We Are Sweet Enough
By: Cole Pearson
As children return to school, nutrition can be an important contributor to them enjoying a successful, healthy school year. Many children enjoy sugar-sweetened beverages, but aren’t our children already sweet enough?
Are we talking about soda?
Yes, but soda is not the only type of sugar-sweetened beverages consumed by kids and adults. Sugar-sweetened beverages are any liquids that are sweetened with various forms of added sugars like brown sugar, corn sweetener, corn syrup, and more. Liquid sugar, found in sodas, energy drinks, and sports drinks, is the leading source of added sugar in the American diet, representing 36% of the added sugar we consume. We know from the research that 6 in 10 youth and 5 in 10 adults drink a sugar-sweetened beverage on a given day, far exceeding their daily recommended maximum added sugar consumption (6 teaspoons max for kids and women and 9 teaspoons for men).
What is the concern about sugar-sweetened beverage consumption?
We know that drinking just one 12-oz. can of soda per day can increase your risk of dying from heart disease by nearly one-third. Additionally, people who drink one to two sugar-sweetened beverages per day have a 26% higher risk of developing Type 2 diabetes, compared to people who drink less than one per month. Sugary drinks give the body a blast of sugar and produce triglycerides (aka fat globules). Some of those fat globules get stored in the liver, while others will go into the blood stream, lining the arteries and putting you at risk for heart attack.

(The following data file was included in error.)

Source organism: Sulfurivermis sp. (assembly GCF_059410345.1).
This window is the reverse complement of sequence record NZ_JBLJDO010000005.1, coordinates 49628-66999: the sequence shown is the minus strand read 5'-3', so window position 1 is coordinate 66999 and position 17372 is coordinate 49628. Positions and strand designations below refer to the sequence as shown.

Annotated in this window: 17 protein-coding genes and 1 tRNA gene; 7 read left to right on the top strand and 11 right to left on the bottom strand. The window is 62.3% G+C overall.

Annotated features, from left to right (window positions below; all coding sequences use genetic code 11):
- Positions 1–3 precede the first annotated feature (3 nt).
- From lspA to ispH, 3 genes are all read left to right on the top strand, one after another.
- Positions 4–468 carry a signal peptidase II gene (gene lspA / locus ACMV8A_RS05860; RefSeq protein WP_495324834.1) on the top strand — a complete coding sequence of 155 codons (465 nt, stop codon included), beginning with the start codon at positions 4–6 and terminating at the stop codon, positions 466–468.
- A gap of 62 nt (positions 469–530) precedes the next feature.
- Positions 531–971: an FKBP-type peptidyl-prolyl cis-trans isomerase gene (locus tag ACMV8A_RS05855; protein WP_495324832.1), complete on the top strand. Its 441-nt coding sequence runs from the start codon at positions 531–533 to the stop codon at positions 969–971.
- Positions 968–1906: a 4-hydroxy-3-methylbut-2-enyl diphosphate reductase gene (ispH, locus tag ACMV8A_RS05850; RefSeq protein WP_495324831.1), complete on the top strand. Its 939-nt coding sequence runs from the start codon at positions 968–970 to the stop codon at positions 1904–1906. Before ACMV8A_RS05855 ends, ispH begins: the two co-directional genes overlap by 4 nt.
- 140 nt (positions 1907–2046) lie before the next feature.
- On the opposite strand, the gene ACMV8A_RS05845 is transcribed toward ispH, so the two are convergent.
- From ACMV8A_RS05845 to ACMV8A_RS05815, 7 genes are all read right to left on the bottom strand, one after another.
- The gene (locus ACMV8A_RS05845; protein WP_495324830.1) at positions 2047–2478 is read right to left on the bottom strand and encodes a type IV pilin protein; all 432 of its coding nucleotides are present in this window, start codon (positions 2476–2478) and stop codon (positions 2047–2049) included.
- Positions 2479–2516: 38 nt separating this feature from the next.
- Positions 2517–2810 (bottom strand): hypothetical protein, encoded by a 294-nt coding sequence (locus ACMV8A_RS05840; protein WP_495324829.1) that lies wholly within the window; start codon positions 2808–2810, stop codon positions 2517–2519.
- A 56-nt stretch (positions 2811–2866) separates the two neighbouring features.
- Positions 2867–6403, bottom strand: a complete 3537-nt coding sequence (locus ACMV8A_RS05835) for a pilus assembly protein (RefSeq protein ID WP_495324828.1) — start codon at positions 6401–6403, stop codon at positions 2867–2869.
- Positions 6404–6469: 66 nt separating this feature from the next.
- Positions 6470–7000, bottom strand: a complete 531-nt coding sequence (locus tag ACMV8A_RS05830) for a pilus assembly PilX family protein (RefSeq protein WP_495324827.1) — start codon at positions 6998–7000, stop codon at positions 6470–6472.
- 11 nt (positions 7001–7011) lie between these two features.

Why focus on sugar-sweetened beverages instead of sugary foods?
Although too much sugar in any form is not recommended, sugar-sweetened beverages have particular concerns. An important issue regarding sugar-sweetened beverages is the fact that it is very easy to consume way too much. Studies also show that when we drink sugar-sweetened beverages, we don’t feel as full as we would if we had eaten the same number of calories. So it’s easy to down nine teaspoons (38 grams) of sugar in a single soda – about twice as many as in an apple – and hardly notice.
Fruit juice is good for kids, right?
Although fruit juice is often perceived as healthy, it really is not a good substitute for fresh fruit. That’s because fruit juice often contains more sugar and calories than the fruit itself. In recent years, healthcare professionals have begun to advise against juice for children under age one because of its connection to rising obesity rates and concerns about dental health. We now know that fruit juice offers no nutritional benefit to children under age one and should not be included in their diet.
There are lots of swap ideas that can help reduce sugar in your beverages and RiseVT will be launching the “Sweet Enough” campaign in September to give you lots of swap ideas! For example, it can make a big difference to swap your kid’s sports drinks for water in a cool water bottle they like, or serve seltzer with a splash of juice as a soda substitute. With six teaspoons as the max added sugar your kid should have in one day, it’s easy to max that out in one beverage—so these swap ideas can add up to make big impacts in health and wellbeing.
So remember, for a healthier, happier life, try limiting sugar-sweetened beverages. After all, our families are already sweet enough!
Well done, Cole!